Figure 3 shows the light curves for the first 30 days after the outburst. We plotted our data and the observations by Vinkó et al. (2012), Arcavi et al. (2011a), as well as results of amateur astronomers, taken from the "Latest supernovae" site.2
The last image of M51 with no SN visible (mag 18) was obtained on JD 2455712.86, and the first detection was on JD 2455713.34. We assume JD 2455712.9 to be the time of explosion. The initial flash was very fast: the rise to the first peak with brightness of about 128 took only about 04, and after 2.6 days, a local minimum was reached on JD 2455716, at about 15.
We compare the early light curves of SN 2011dh to those for SNe IIb 1993J and 2008ax (Richmond et al. 1996; Pastorello et al. 2008; Tsvetkov et al. 2009). The light curves were shifted in time to coincide at the estimated time of explosion, and the shift in magnitudes was applied to match the main peak brightness. The difference between the objects is evident: the initial peak for SN 1993J was the widest and strongest among these objects, while it was very weak for SN 2008ax .
Fig. 4. The color curves of SN 2011dh. The blue and red lines are the color curves of SNe 1993J and 2008ax.
The color curves are shown in Fig. 5. The evolution of the , , and colors is similar. SN 2011dh quickly reddens till the K-point and then becomes bluer. The color remains nearly constant after the K-point. A comparison to the type IIb SNe 1993J and 2008ax reveals diversity of the color curves, both in shape and the values of colors. A good match is observed only for the and colors between SNe 2011dh and 2008ax. SN 2011dh is significantly redder in and than the other two objects.
The absolute -magnitude light curves of SN 2008ax and several SNe of types IIb, Ib, and Ic are compared in Fig. 5.
Fig. 5. The absolute -band light curves of SN 2011dh and SNe of types IIb (1993J, 1996cb, 2008ax), Ib (1999ex), Ic (2002ap). Day 0 corresponds to the main maximum of the light curves.
For SN 2011dh, we adopted the distance of 8.4 Mpc (Vinkó et al. 2012) and extinction . The light curves of other SNe are taken from Richmond et al. (1996), Qiu et al. (1999), Stritzinger et al. (2002), Foley et al. (2003), Pastorello et al. (2008), Tsvetkov et al. (2009). With its absolute peak magnitude of , SN 2011dh appears to be quite typical among SNe of similar classes. It is a little fainter than SNe IIb 1993J, 2008ax and SN Ib 1999ex, has nearly the same luminosity as SN Ic 2002ap, and is significantly brighter than SN IIb 1996cb.
We derived a quasi-bolometric light curve for SN 2011dh integrating its flux in the bands. On the dates when observations in some of the bands were missing, we used the color curves to estimate the color of the SN at that date and then calculated the missing magnitudes. We attempted to model the quasi-bolometric light curve as well as the light curves in the bands using our code STELLA, which incorporates implicit hydrodynamics coupled to a time-dependent multi-group non-equilibrium radiative transfer (Blinnikov et al. 1998). The specific model employed here was Model 13C of Woosley et al. (1994). This model was derived from a 13 main sequence star that lost most of its hydrogen envelope to a nearby companion. We present the results for 6 variants of the model with different values of radius, explosion energy, and ejected mass, which are reported in Table 2. The mass of Ni was fixed at 0.07 . The results are presented in Figs. 6-9.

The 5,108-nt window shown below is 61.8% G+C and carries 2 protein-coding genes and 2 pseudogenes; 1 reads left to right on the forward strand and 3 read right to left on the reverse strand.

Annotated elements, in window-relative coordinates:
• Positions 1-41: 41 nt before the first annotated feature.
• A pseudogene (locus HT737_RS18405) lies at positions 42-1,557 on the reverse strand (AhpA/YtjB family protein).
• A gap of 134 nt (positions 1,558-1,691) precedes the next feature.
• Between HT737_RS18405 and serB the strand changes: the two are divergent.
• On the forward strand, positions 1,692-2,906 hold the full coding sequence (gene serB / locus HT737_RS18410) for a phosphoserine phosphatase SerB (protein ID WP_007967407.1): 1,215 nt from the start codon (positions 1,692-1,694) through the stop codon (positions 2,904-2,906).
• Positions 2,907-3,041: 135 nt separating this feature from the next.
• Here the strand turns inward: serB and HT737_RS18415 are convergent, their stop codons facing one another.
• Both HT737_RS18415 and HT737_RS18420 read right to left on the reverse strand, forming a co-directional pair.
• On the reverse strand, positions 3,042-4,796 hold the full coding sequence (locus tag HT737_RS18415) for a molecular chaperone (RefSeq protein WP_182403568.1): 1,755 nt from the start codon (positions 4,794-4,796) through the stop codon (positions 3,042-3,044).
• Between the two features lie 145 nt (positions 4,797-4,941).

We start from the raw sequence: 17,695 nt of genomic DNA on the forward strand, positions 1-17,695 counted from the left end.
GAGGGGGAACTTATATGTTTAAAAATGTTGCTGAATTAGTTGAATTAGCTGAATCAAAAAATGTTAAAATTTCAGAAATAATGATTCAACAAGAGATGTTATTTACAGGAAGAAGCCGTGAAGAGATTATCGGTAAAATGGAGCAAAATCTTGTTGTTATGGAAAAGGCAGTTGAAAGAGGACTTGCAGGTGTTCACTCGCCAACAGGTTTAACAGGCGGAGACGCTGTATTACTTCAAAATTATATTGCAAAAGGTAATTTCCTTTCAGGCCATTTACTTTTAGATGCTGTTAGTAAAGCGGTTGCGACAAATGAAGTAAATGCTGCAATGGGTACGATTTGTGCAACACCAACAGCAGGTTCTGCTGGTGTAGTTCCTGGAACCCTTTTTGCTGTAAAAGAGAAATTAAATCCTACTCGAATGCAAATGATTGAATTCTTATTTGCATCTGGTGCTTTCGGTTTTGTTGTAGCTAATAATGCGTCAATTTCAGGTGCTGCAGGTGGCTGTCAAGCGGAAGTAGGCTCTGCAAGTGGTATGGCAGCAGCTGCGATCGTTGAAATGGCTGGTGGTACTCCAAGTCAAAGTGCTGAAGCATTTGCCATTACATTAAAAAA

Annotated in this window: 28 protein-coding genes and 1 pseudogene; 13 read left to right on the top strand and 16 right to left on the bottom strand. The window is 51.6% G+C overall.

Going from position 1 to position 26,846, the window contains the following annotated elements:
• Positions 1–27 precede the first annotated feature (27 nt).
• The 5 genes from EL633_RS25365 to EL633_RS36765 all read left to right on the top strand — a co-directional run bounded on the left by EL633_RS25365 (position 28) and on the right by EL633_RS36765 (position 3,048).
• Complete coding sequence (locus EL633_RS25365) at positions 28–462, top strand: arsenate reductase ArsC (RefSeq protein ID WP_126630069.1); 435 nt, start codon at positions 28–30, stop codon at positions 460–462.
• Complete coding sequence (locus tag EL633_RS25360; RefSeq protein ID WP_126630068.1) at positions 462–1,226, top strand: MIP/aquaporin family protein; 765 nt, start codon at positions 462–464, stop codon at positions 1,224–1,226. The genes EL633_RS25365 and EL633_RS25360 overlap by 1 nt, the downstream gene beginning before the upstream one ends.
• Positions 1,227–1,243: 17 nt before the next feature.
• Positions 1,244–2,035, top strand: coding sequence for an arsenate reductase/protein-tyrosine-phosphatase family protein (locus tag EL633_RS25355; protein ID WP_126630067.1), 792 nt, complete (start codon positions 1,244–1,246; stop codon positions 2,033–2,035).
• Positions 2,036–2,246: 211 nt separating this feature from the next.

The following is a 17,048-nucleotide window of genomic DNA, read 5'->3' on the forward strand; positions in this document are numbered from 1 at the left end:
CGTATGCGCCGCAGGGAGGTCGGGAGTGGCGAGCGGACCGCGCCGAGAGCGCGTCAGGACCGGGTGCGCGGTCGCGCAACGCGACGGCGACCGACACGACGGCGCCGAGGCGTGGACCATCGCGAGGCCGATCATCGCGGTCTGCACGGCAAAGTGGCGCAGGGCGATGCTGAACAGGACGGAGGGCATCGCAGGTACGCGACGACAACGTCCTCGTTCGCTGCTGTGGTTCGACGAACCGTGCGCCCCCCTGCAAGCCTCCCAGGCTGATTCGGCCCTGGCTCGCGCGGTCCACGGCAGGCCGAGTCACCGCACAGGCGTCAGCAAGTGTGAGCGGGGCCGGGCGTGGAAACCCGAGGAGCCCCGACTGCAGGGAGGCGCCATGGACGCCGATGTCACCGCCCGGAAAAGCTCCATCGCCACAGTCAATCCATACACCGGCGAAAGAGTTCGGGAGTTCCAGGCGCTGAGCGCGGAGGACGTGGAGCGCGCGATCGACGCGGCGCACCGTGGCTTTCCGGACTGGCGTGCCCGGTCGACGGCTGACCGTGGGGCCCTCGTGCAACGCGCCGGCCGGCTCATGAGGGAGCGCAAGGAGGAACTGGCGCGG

The influence of changing main parameters on the shape of resulting light curve can be seen in Figs. 6,7. The reduction of radius leads to shortening of the primary flash, but at the same time it becomes weaker. Model 5 with increased energy of explosion shows the worst agreement with observational data. Models 3, 4, and 5 have a good agreement with the observed curve at late stages. Figures 8,9 show the computed light curves for the models 3 and 6, which fit the quasi-bolometric light curve better. The main maximum in the and bands is reproduced satisfactorily, but the computed duration of the initial flash is longer, and its lumonosity is lower than observed. The agreement in other bands is worse. We may conclude that, although our models reproduce main features of the observed light curves, the agreement is not satisfactory. We continue the search for models which will give better fits. The results and more detailed discussion of the properties of the models and their impact on the possible evolution of the progenitor will be published in a subsequent paper.
Acknowledgements. We thank N.P. Ikonnikova who made some of the observations.
The work was supported partly by the grant of the Government of the Russian Federation (No. 11.G34.31.0047); by grants 10-02-00249a, 10-02-01398a, 11-02-01213a of the Russian Foundation for Basic Research; by the grants 3458.2010.2 and 3899.2010.2 from the Program of State Support to Leading Scientific Schools of Russia; by the grant IZ73Z0-128180/1 of the Swiss National Science Foundation (SCOPES); and by the SAIA scholarship (Slovakia).
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Fig. 6. The computed quasi-bolometric light curves for 6 models compared to the quasi-bolometric light curve of SN 2011dh (black dots). Day 0 is JD 2455712.9.
Fig. 8. The light curves for models 3 (solid lines) and 6 (dashed lines) in UBVRI bands compared to the observed light curves of SN 2011dh.
Fig. 9. Same as in Fig. 8, for the first 40 days past explosion. Observations of amateur astronomers are plotted as circles.
Table 1. Observations of SN 2011dh
Table 2. Model parameters
|Model||Radius,||Mass,||Energy, 10 erg/s|